networks (two-sided t-test on n = 1000 networks,
probabilities are 2.5 ± 0.2 % and 2.5 ± 0.2 %, respectively).
However, PCOR networks, which contain neurons with high
in- and out-degree, have a significantly higher probability
for self-connection than ACOR networks (p < 0.001 for
two-sided t-test on n = 1000 networks, probabilities are 0.15
± 0.04 % and 0.14 ± 0.04 %, respectively). Because
overlapping and self connections were mutually permuted, these
high in- and out-degree neurons in PCOR networks have
a minor bias to preferentially connect to each other due to
there being more self connections. However, since we study
correlations between in- and out-degree, we prefer to
maintain the distribution of the in- and out-degrees compared to,
for example, discarding double and self-connections which
would lead to a more detrimental bias because more
connections will need to be discarded in PCOR networks compared
to ACOR networks.
2.4 Network stability
Cortical neuronal networks need to be stable in the sense
that stochastic fluctuations should not lead to large increases
in the firing rate that could be detected as a stimulation. The
stability of the network is quantified in the model by the rate
at which background activity triggers synchronous
networkwide activity, also called a network burst. To perform burst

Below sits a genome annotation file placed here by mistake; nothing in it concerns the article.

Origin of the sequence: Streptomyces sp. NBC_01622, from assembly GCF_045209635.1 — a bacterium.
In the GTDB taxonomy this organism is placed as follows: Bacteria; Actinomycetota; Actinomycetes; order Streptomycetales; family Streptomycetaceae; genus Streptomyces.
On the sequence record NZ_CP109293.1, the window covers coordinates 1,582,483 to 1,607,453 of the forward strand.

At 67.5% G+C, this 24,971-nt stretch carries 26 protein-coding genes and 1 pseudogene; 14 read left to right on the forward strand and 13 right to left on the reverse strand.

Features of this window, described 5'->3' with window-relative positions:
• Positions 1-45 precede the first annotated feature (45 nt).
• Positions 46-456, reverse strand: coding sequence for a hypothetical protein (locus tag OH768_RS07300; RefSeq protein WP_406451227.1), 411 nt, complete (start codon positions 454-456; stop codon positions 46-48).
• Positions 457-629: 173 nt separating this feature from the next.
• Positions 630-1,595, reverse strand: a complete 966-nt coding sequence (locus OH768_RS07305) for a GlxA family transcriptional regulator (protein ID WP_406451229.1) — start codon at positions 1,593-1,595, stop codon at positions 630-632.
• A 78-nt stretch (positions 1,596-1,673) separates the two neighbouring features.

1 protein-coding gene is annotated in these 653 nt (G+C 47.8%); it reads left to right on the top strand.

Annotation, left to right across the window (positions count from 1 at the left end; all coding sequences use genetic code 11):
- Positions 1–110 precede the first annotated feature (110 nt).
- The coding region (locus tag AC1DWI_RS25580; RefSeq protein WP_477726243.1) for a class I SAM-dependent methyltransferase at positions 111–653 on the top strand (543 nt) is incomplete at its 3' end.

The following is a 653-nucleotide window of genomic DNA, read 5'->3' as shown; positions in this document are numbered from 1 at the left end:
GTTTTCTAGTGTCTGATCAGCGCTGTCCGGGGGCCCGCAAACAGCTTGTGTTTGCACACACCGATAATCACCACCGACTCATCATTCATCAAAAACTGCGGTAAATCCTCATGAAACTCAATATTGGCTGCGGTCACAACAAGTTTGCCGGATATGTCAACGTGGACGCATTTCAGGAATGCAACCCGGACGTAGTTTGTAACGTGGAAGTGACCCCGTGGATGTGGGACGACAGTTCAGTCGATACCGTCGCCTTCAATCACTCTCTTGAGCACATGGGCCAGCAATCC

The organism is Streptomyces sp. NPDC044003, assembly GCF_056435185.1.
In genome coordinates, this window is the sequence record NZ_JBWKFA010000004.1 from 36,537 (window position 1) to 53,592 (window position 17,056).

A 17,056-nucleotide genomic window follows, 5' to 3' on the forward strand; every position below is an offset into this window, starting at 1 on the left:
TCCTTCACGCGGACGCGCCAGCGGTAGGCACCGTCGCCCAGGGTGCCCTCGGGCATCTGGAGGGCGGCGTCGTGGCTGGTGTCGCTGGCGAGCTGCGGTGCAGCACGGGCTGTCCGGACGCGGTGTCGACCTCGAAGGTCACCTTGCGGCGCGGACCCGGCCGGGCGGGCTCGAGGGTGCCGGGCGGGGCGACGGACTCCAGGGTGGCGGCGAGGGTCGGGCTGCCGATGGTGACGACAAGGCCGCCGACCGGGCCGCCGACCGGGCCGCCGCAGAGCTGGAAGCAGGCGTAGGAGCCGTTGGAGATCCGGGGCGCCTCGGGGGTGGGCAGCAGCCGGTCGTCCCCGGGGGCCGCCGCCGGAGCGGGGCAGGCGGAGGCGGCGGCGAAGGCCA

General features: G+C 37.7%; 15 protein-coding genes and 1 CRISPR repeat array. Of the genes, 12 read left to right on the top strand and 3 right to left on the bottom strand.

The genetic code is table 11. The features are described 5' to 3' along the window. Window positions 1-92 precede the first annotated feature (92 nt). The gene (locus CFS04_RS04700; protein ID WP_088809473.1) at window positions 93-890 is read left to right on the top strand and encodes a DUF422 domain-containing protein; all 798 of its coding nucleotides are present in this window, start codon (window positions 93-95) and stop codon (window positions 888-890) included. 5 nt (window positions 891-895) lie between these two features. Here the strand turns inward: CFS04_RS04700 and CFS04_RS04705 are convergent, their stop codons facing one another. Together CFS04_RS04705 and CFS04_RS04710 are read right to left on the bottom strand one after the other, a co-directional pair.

detection, we used the spike density method (Martens et al.
2014; van Pelt et al. 2004), where a spike density trace is
calculated by convolving each spike with Gaussian G(t ).
Where τ is the time at which the spike occurred, A is the
amplitude of the Gaussian (set to 1) and σ the width of the
Gaussian (2.5 ms).
The start of a burst is defined as the time at which
the spike density trace crosses a threshold (10 Hz, which
requires about 3 % of the neurons to be active within a 5
ms interval), and the end of the burst is given by the time at
which the spike density drops below this threshold.
2.5 Network sensitivity
We tested the sensitivity of cortical neuronal networks to
external stimulation. The sensitivity of the network is tested
in the model by detecting whether stimulation in a few
selected neurons for a fixed duration evokes a network
response above a fixed threshold (i.e. 10 Hz); the
stimulated neurons were excluded from the burst detection. We
selected the stimulated neurons from 10 neurons with an